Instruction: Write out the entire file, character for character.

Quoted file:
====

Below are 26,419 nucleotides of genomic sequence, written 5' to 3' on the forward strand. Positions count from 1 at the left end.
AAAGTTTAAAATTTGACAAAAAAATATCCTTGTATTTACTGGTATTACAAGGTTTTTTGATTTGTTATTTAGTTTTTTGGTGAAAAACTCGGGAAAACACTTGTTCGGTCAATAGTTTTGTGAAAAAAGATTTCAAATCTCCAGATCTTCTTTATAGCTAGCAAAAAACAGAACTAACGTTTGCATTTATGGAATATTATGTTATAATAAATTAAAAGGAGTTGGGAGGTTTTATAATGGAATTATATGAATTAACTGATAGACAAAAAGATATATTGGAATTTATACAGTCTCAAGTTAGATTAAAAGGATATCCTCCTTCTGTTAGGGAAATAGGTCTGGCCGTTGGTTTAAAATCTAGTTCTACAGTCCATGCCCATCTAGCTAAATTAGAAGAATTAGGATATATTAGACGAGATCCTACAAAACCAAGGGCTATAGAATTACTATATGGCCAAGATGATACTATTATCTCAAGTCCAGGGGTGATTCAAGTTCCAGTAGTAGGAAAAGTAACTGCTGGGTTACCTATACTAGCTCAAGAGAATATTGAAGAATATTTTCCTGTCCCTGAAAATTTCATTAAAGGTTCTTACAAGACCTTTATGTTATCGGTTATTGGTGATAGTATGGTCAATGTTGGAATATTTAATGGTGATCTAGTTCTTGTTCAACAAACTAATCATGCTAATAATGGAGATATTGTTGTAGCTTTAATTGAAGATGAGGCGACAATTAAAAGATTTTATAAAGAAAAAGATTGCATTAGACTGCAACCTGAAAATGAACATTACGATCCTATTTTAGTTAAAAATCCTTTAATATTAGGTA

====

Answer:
Below are 26,419 nucleotides of genomic sequence, written 5' to 3' on the forward strand. Positions count from 1 at the left end.
AAAGTTTAAAATTTGACAAAAAAATATCCTTGTATTTACTGGTATTACAAGGTTTTTTGATTTGTTATTTAGTTTTTTGGTGAAAAACTCGGGAAAACACTTGTTCGGTCAATAGTTTTGTGAAAAAAGATTTCAAATCTCCAGATCTTCTTTATAGCTAGCAAAAAACAGAACTAACGTTTGCATTTATGGAATATTATGTTATAATAAATTAAAAGGAGTTGGGAGGTTTTATAATGGAATTATATGAATTAACTGATAGACAAAAAGATATATTGGAATTTATACAGTCTCAAGTTAGATTAAAAGGATATCCTCCTTCTGTTAGGGAAATAGGTCTGGCCGTTGGTTTAAAATCTAGTTCTACAGTCCATGCCCATCTAGCTAAATTAGAAGAATTAGGATATATTAGACGAGATCCTACAAAACCAAGGGCTATAGAATTACTATATGGCCAAGATGATACTATTATCTCAAGTCCAGGGGTGATTCAAGTTCCAGTAGTAGGAAAAGTAACTGCTGGGTTACCTATACTAGCTCAAGAGAATATTGAAGAATATTTTCCTGTCCCTGAAAATTTCATTAAAGGTTCTTACAAGACCTTTATGTTATCGGTTATTGGTGATAGTATGGTCAATGTTGGAATATTTAATGGTGATCTAGTTCTTGTTCAACAAACTAATCATGCTAATAATGGAGATATTGTTGTAGCTTTAATTGAAGATGAGGCGACAATTAAAAGATTTTATAAAGAAAAAGATTGCATTAGACTGCAACCTGAAAATGAACATTACGATCCTATTTTAGTTAAAAATCCTTTAATATTAGGTA